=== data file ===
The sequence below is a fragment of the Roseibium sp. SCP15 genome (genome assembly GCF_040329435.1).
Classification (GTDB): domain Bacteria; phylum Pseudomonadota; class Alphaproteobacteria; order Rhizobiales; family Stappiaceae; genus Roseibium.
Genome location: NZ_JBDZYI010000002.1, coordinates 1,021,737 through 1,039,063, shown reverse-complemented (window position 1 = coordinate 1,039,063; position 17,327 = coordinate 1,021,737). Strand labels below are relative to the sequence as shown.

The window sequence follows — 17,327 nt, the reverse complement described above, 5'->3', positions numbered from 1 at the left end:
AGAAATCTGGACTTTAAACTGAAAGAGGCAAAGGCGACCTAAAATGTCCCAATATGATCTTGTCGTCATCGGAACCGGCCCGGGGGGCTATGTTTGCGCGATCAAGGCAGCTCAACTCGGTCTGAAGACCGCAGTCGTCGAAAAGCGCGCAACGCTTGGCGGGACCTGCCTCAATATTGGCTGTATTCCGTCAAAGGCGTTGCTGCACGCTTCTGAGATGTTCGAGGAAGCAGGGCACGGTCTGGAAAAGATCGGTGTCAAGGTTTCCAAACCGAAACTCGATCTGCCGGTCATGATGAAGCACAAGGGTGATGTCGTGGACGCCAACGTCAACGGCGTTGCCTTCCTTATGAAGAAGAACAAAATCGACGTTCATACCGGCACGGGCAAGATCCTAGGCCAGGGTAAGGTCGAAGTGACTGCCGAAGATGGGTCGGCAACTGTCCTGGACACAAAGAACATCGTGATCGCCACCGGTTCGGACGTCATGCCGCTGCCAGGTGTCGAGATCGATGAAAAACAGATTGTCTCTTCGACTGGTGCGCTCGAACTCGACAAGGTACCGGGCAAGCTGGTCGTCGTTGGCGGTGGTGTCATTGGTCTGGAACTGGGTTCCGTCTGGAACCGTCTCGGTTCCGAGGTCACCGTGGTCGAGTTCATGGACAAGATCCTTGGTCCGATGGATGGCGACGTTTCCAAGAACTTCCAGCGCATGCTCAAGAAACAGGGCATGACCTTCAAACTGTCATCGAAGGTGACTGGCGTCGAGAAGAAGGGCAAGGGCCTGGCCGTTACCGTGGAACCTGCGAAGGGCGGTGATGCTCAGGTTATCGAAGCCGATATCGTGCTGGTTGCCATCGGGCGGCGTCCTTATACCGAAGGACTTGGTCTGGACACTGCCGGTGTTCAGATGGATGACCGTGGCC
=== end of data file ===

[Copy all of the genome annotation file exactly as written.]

The sequence below is a fragment of the Roseibium sp. SCP15 genome (genome assembly GCF_040329435.1).
Classification (GTDB): domain Bacteria; phylum Pseudomonadota; class Alphaproteobacteria; order Rhizobiales; family Stappiaceae; genus Roseibium.
Genome location: NZ_JBDZYI010000002.1, coordinates 1,021,737 through 1,039,063, shown reverse-complemented (window position 1 = coordinate 1,039,063; position 17,327 = coordinate 1,021,737). Strand labels below are relative to the sequence as shown.

The window sequence follows — 17,327 nt, the reverse complement described above, 5'->3', positions numbered from 1 at the left end:
AGAAATCTGGACTTTAAACTGAAAGAGGCAAAGGCGACCTAAAATGTCCCAATATGATCTTGTCGTCATCGGAACCGGCCCGGGGGGCTATGTTTGCGCGATCAAGGCAGCTCAACTCGGTCTGAAGACCGCAGTCGTCGAAAAGCGCGCAACGCTTGGCGGGACCTGCCTCAATATTGGCTGTATTCCGTCAAAGGCGTTGCTGCACGCTTCTGAGATGTTCGAGGAAGCAGGGCACGGTCTGGAAAAGATCGGTGTCAAGGTTTCCAAACCGAAACTCGATCTGCCGGTCATGATGAAGCACAAGGGTGATGTCGTGGACGCCAACGTCAACGGCGTTGCCTTCCTTATGAAGAAGAACAAAATCGACGTTCATACCGGCACGGGCAAGATCCTAGGCCAGGGTAAGGTCGAAGTGACTGCCGAAGATGGGTCGGCAACTGTCCTGGACACAAAGAACATCGTGATCGCCACCGGTTCGGACGTCATGCCGCTGCCAGGTGTCGAGATCGATGAAAAACAGATTGTCTCTTCGACTGGTGCGCTCGAACTCGACAAGGTACCGGGCAAGCTGGTCGTCGTTGGCGGTGGTGTCATTGGTCTGGAACTGGGTTCCGTCTGGAACCGTCTCGGTTCCGAGGTCACCGTGGTCGAGTTCATGGACAAGATCCTTGGTCCGATGGATGGCGACGTTTCCAAGAACTTCCAGCGCATGCTCAAGAAACAGGGCATGACCTTCAAACTGTCATCGAAGGTGACTGGCGTCGAGAAGAAGGGCAAGGGCCTGGCCGTTACCGTGGAACCTGCGAAGGGCGGTGATGCTCAGGTTATCGAAGCCGATATCGTGCTGGTTGCCATCGGGCGGCGTCCTTATACCGAAGGACTTGGTCTGGACACTGCCGGTGTTCAGATGGATGACCGTGGCC